In Gill v. Grewal, the suit arose out of a failed business venture between old college friends. No. 4:14-CV-2502, 2020 U.S. Dist. LEXIS 104461 (S. D. Tex. June 15, 2020). Gill and Grewal attended college together in the late 1960s. After falling out of touch with each other for over thirty years, the two reconnected at a wedding. The day after the wedding, Grewal pitched Gill an entrepreneurial venture related to the healthcare industry. The parties then formed Healthema. After a dispute arose, Grewal sued his former friend for breaching fiduciary duties arising from the formation and operation of the business. Gill filed a motion for summary judgment, alleging that he did not owe any fiduciary duties to Grewal. The district court granted the summary judgment motion on this issue. The court stated:
Apart from formal fiduciary relationships, Texas courts “also recognize an informal fiduciary duty that arises from ‘a moral, social, domestic or purely personal relationship of trust and confidence.'” That being said, “[i]n order to give full force to contracts, [Texas courts] do not create such a relationship lightly.” “It has long been recognized that not every relationship involving a high degree of trust and confidence rises to the stature of a fiduciary relationship.” “[I]n the context of a business transaction, to impose an informal fiduciary duty, the special relationship of trust and confidence must exist prior to, and apart from, any agreement made the basis of the suit.” “Where the underlying facts are undisputed, determination of the existence, and breach, of fiduciary duties are questions of law, exclusively within the province of the court.”
Here, Grewal contends that he placed “‘complete’ trust in J. Gill based on their history of close friendship, and this high degree of personal trust was the reason he allowed J. Gill and S. Gill to maintain exclusive control over Healthema’s bank account while he was in India.” The extent of the personal relationship between J. Gill and Grewal is summed up in the affidavit by Grewal that accompanied his motion for summary judgment… Summarized, Grewal and J. Gill were college friends who kept in touch for a few years, then fell out of contact for thirty-five years. They reconnected at a wedding, and based upon a number of written contracts, Healthema was launched within two months of the duo reconnecting. J. Gill argues that these facts fall well short of creating a fiduciary duty, especially in light of the Supreme Court of Texas’s statement that it “do[es] not create such a relationship lightly.”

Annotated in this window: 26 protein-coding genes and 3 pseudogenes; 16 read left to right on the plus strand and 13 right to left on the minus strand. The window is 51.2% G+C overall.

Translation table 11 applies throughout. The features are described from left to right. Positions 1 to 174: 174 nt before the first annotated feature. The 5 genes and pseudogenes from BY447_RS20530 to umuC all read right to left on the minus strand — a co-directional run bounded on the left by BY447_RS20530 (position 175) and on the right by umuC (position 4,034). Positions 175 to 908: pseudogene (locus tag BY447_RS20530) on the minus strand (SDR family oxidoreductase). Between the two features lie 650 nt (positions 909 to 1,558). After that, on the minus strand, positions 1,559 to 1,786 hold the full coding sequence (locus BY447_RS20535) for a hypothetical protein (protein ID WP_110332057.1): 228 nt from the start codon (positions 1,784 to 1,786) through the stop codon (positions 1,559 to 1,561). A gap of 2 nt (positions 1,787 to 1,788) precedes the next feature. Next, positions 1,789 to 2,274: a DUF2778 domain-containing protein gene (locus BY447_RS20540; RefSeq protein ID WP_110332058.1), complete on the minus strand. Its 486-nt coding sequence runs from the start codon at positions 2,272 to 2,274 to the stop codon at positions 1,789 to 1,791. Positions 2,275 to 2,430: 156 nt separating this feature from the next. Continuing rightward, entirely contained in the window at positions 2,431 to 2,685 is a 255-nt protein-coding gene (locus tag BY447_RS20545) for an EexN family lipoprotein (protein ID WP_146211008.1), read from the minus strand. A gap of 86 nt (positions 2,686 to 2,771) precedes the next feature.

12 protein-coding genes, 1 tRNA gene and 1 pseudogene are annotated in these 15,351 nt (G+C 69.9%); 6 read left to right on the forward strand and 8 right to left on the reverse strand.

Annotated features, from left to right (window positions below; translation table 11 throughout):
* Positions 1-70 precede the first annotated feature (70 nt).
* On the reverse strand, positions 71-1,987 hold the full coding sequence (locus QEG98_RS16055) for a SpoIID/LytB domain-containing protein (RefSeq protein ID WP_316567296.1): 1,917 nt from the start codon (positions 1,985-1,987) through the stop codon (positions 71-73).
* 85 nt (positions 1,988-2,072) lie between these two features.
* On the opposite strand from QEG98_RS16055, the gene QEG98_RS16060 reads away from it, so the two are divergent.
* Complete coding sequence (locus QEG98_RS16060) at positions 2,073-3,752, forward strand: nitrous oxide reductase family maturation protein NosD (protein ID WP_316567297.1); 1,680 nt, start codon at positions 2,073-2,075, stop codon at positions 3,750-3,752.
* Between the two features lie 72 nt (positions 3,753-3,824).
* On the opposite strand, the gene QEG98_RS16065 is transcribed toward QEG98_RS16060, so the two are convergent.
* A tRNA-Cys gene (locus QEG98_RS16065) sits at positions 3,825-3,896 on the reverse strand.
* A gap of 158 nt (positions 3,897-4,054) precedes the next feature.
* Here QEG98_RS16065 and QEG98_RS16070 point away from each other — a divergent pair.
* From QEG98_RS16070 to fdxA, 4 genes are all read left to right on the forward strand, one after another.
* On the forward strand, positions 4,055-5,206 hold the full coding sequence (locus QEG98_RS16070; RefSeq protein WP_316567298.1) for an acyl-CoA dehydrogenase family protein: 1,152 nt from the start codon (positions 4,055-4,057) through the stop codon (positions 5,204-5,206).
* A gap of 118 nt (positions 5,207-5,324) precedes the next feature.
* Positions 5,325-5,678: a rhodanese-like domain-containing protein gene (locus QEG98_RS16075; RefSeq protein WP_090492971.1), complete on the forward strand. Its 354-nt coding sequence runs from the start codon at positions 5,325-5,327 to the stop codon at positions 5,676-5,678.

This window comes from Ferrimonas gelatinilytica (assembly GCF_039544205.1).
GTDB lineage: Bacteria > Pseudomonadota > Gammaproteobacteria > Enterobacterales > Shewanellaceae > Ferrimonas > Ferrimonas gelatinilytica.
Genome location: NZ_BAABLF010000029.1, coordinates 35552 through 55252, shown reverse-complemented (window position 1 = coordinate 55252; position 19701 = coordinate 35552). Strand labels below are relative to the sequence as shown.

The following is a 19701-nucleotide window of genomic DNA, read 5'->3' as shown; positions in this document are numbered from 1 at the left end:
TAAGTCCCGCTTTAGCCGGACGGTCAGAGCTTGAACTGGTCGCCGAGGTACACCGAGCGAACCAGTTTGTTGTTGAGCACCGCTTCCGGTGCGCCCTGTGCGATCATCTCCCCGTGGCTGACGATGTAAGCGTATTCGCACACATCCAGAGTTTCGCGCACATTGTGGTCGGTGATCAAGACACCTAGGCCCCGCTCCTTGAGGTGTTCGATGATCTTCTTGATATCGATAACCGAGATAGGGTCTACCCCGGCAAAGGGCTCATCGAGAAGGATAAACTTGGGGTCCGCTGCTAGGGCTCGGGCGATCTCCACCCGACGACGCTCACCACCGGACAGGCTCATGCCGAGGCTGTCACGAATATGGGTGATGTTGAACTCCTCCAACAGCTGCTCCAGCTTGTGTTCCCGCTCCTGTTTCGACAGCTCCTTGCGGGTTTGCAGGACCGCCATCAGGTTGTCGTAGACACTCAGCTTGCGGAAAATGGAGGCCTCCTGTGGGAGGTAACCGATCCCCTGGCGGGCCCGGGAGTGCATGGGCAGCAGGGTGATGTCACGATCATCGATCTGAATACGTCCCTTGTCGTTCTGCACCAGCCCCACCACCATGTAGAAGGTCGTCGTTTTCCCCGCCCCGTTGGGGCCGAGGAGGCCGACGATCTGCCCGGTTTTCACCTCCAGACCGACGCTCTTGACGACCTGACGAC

The Court agrees. While we all hope that our old college friends hold us in high regard, few would expect these long-lost friends to make their interests subservient to our own, much less following a thirty-five-year break in communication. Yet “[t]he effect of imposing a fiduciary duty is to require the fiduciary party to place someone else’s interests above its own.” For that reason, the Supreme Court of Texas has declined to “impos[e] a fiduciary duty based on the fact that, for four years, [the parties] were friends and frequent dining partners.” Moreover, “mere subjective trust does not . . . transform arm’s length dealing into a fiduciary relationship.” Therefore, “the fact that [Grewal] [completely] trusted [S. Gill] does not transform their business arrangement into a fiduciary relationship.” For those reasons, the Court also grants J. Gill’s motion for summary judgment on Grewal’s breach of fiduciary duty claims.